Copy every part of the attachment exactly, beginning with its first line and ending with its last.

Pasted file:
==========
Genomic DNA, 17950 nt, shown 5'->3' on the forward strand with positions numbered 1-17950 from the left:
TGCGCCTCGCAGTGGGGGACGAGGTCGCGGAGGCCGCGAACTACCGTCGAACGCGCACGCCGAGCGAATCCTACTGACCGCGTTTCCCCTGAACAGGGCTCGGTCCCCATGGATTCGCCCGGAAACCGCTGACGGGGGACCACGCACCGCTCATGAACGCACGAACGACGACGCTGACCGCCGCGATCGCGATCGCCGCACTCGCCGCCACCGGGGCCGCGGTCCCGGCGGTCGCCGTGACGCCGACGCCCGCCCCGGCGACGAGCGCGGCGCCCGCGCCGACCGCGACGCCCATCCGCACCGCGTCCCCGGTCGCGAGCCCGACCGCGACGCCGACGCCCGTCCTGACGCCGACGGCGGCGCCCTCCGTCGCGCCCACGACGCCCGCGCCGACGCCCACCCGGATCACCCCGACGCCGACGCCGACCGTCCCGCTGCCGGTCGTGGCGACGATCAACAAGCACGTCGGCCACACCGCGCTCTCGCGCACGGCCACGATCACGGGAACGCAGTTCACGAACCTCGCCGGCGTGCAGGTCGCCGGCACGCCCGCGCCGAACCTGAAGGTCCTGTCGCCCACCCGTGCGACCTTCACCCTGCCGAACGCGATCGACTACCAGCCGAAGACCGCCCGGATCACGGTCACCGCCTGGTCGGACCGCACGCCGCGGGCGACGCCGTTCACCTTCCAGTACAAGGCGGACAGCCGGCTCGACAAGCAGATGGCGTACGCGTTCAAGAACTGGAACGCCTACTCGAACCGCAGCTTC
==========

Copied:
Genomic DNA, 17950 nt, shown 5'->3' on the forward strand with positions numbered 1-17950 from the left:
TGCGCCTCGCAGTGGGGGACGAGGTCGCGGAGGCCGCGAACTACCGTCGAACGCGCACGCCGAGCGAATCCTACTGACCGCGTTTCCCCTGAACAGGGCTCGGTCCCCATGGATTCGCCCGGAAACCGCTGACGGGGGACCACGCACCGCTCATGAACGCACGAACGACGACGCTGACCGCCGCGATCGCGATCGCCGCACTCGCCGCCACCGGGGCCGCGGTCCCGGCGGTCGCCGTGACGCCGACGCCCGCCCCGGCGACGAGCGCGGCGCCCGCGCCGACCGCGACGCCCATCCGCACCGCGTCCCCGGTCGCGAGCCCGACCGCGACGCCGACGCCCGTCCTGACGCCGACGGCGGCGCCCTCCGTCGCGCCCACGACGCCCGCGCCGACGCCCACCCGGATCACCCCGACGCCGACGCCGACCGTCCCGCTGCCGGTCGTGGCGACGATCAACAAGCACGTCGGCCACACCGCGCTCTCGCGCACGGCCACGATCACGGGAACGCAGTTCACGAACCTCGCCGGCGTGCAGGTCGCCGGCACGCCCGCGCCGAACCTGAAGGTCCTGTCGCCCACCCGTGCGACCTTCACCCTGCCGAACGCGATCGACTACCAGCCGAAGACCGCCCGGATCACGGTCACCGCCTGGTCGGACCGCACGCCGCGGGCGACGCCGTTCACCTTCCAGTACAAGGCGGACAGCCGGCTCGACAAGCAGATGGCGTACGCGTTCAAGAACTGGAACGCCTACTCGAACCGCAGCTTC